According to a recent study published in the Journal of Clinical Endocrinology & Metabolism, it was discovered that vitamin D aids IVF treatments by improving the quality of the eggs, the health of the embryos, and the likelihood of embryonic implantation in the uterus. The researchers explain the link between vitamin D levels and success rates of IVF treatments in that vitamin D has a beneficial effect on the endometrium, which affects the chances of embryo implantation in the endometrium.
Another study shows that the rate of live births is greater in women with high vitamin D compared to women with a deficient or insufficient vitamin D condition.
Magnesium is an essential mineral and is responsible for many enzyme systems in the body. It supports chemical reactions in the body, helps to detoxify whatever is impairing fertility through the liver and is responsible for converting the food we eat into cellular energy.
Human beings need magnesium in significantly large quantities. Magnesium can be found in the following foods: dairy products, bread and grains, legumes. Vegetables and meat are also all good sources of magnesium; however, processing all these foods can lead to a significant depletion of magnesium.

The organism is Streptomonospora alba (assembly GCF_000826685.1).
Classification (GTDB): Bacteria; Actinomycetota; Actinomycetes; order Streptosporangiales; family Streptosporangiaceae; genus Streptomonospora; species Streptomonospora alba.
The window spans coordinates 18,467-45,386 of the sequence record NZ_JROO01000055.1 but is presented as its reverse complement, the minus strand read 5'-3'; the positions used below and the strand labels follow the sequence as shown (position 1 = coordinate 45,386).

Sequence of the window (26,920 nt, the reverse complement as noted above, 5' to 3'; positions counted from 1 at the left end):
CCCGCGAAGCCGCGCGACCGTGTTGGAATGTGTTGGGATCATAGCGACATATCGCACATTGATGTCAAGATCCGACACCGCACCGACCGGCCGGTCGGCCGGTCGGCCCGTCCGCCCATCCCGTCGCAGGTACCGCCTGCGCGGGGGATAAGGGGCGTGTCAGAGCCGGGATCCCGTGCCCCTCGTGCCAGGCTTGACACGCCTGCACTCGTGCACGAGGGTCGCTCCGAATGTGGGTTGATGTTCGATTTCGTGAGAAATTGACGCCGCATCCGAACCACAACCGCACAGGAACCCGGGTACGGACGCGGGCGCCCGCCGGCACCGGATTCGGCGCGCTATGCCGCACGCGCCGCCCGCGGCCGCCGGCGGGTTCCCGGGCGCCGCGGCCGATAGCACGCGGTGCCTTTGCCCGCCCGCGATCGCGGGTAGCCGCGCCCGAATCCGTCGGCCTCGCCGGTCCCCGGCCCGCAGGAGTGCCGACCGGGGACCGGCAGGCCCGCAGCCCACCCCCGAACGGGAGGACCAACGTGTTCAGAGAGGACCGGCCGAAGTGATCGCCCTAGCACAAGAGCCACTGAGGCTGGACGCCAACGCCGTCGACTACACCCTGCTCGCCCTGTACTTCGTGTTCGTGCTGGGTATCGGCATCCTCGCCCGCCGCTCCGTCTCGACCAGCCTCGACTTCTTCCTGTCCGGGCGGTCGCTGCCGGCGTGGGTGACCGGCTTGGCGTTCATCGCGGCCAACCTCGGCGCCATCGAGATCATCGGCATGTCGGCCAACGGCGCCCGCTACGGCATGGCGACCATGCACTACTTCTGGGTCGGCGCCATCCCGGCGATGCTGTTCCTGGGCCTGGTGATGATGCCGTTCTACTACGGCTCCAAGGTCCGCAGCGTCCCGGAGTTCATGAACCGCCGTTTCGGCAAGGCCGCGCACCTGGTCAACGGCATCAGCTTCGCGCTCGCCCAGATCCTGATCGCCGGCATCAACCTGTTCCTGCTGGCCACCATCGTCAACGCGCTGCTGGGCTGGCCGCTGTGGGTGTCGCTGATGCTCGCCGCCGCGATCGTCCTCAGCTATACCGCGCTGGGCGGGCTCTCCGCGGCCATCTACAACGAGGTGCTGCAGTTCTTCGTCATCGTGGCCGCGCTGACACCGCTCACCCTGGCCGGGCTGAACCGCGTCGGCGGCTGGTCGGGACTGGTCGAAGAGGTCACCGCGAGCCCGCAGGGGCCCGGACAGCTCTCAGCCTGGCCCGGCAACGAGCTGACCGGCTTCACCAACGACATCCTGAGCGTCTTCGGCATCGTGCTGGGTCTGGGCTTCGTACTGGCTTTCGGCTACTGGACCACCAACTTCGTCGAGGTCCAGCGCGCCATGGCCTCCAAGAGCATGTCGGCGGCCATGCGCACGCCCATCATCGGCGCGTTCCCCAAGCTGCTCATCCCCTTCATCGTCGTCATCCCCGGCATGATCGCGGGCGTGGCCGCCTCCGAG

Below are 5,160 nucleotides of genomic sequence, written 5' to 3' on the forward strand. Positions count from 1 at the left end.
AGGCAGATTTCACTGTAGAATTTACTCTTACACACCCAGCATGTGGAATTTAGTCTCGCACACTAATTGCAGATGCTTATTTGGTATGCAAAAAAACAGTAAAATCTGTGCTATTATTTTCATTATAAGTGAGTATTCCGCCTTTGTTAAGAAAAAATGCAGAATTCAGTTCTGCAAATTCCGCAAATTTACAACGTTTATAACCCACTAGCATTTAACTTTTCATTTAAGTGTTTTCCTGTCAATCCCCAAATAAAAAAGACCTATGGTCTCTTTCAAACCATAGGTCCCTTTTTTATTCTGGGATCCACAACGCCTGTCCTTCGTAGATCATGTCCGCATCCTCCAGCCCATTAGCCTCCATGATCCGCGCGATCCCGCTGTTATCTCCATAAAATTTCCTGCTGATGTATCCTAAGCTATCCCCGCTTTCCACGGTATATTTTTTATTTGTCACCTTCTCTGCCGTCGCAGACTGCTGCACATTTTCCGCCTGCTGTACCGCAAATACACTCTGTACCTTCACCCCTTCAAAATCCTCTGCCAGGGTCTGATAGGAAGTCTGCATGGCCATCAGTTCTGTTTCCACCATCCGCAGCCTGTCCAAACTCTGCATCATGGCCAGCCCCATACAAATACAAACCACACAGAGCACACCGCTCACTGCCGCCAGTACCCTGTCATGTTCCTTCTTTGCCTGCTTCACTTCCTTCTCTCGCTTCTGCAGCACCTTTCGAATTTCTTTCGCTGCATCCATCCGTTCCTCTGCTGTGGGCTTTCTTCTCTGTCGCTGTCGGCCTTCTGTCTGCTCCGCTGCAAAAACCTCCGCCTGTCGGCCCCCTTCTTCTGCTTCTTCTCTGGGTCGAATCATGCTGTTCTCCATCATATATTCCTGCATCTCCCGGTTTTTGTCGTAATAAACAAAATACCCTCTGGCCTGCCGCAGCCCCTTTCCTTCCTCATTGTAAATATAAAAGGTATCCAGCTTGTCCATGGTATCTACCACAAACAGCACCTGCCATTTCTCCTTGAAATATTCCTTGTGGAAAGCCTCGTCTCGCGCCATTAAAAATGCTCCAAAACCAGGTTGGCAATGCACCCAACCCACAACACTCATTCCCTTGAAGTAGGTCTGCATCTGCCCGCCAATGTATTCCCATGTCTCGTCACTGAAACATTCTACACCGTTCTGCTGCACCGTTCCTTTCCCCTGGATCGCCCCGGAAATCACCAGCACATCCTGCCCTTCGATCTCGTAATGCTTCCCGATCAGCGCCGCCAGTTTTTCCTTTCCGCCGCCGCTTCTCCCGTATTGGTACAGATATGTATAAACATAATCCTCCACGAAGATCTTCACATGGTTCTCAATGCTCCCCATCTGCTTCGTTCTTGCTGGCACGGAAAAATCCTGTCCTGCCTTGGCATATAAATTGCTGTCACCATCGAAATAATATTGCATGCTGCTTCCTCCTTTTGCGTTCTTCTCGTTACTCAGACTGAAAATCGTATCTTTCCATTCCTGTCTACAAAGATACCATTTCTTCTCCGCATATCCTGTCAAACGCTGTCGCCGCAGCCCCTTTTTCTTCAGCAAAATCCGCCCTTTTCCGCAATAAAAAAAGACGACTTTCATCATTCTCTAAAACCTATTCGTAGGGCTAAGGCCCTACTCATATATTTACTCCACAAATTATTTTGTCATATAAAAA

According to a study, taking the magnesium supplement during pregnancy should reduce the likelihood of multiple rounds of pregnancy.
Magnesium helps to balance the fertility hormones, progesterone and estrogen. Magnesium controls the FSH hormone (the hormone that stimulates the follicle) because estrogen is dependent on the state of magnesium and FSH is the hormone that stimulates the ovaries. Low magnesium levels could be an indication of a low level of progesterone, which could lead to a short luteal phase (the period between ovulation and onset of menstruation) and increase the likelihood of a miscarriage.